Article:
-- Mary Elizabeth Dallas
FRIDAY, April 4, 2014 (HealthDay News) -- People seeking help
online for cutting and other forms of self-harm often receive
incorrect or misleading information, a new study suggests.
Just one in 10 Internet sites related to non-suicidal
self-injury is endorsed by health or academic institutions, the
It's estimated that 14 percent to 21 percent of teens and young
adults engage in self-injurious behaviors such as cutting, burning
and bruising. Young people may use this behavior to cope with
"It's a stigmatizing issue for many people and it's quite misunderstood, so going online is often more appealing to them in terms of getting information," said study author Stephen Lewis, a psychology professor at the University of Guelph in Canada.
"Unfortunately, much of the information we found on the Internet is of poor quality, and some of it propagates myths about people who self-injure, which may lead to further stigmatization and isolation," Lewis said in a university news release.
To analyze the quality of information on self-injury available
on the Internet, the researchers used a Google keywords program.
They identified 92 terms related to the behavior that get at least
1,000 hits each month. For each term, they examined the content on
the websites displayed on the first page of each search.
"We focused on the first page because often people don't get beyond that when doing online searches," Lewis noted.
About 22 percent of the links that showed up in the searches
were for health information websites, according to the study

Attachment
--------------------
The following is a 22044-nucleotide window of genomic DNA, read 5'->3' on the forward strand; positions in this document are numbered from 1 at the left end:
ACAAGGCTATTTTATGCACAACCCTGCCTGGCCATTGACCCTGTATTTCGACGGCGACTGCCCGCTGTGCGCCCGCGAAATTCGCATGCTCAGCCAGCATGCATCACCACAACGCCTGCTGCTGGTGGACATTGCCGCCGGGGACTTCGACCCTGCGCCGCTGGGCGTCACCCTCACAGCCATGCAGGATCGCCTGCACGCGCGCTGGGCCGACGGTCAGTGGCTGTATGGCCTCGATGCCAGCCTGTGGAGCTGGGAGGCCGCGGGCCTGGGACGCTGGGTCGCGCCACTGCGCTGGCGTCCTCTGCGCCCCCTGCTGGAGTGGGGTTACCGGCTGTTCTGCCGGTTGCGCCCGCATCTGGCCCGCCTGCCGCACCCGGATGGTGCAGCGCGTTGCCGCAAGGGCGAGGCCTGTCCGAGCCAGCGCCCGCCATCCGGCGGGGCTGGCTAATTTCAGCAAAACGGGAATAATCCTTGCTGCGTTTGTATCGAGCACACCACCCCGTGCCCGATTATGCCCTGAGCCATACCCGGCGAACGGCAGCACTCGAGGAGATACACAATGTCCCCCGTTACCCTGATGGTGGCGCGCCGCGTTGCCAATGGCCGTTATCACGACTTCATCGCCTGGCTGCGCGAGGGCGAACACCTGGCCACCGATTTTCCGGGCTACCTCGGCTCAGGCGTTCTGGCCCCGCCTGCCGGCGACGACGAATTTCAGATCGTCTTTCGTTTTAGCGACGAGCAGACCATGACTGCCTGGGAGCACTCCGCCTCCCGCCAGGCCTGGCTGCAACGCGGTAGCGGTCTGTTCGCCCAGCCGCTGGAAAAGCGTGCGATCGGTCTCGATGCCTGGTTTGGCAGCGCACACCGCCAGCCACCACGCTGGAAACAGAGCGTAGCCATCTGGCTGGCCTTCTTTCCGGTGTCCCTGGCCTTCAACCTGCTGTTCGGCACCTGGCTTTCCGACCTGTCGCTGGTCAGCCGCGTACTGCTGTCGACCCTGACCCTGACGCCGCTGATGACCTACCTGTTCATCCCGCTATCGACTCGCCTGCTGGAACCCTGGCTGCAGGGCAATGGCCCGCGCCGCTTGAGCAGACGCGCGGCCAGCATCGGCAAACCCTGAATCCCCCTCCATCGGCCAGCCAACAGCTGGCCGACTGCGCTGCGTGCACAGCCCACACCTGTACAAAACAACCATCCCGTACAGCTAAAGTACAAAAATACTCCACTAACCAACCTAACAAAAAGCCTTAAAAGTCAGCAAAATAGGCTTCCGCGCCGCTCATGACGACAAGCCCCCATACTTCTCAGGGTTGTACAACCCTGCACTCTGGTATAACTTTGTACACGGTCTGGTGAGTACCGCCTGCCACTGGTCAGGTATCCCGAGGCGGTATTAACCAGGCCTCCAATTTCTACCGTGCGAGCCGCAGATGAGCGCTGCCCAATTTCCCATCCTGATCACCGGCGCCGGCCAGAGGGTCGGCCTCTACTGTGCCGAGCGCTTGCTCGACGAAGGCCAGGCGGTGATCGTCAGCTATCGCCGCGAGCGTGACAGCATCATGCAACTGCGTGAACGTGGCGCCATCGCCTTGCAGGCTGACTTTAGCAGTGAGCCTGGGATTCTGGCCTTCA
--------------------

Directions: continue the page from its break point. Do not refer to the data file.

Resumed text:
published online recently in
JAMA Pediatrics. But only 10 percent of these websites was
endorsed by a health or academic institution.
The investigators also found that each website contained at
least one myth about self-injury. Among the misconceptions found
was that self-injury is linked to gender and that self-injury is an
About half of the websites examined said that people who
self-injure have mental illness, and 40 percent said those who
self-injure have a history of abuse. Meanwhile, 37 percent said
most people who engage in self-injury are women. All of these
statements are either false or exaggerated, the researchers
The implications are significant, Lewis said.
"Parents, peers and others looking to help someone with [nonsuicidal self-injury] may also be seeking information online, and what they are finding may be impacting their effectiveness as sources of support," Lewis said.
Over the past year, there were more than 42 million global
searches using terms related to self-injury, the authors pointed
out. More credible information on self-injury needs to be at the
top of search pages, and Internet users should be educated on how
to make sense of the health information they find online, they
"We were a bit surprised by the number of searches related to the topic but more surprised at how much of the information we came across was of low quality," Lewis said. "The Internet potentially is a powerful vehicle to reach out to those who self-injure and offer help and recovery resources, but we have to do it effectively and correctly."
The U.S. National Library of Medicine has more about
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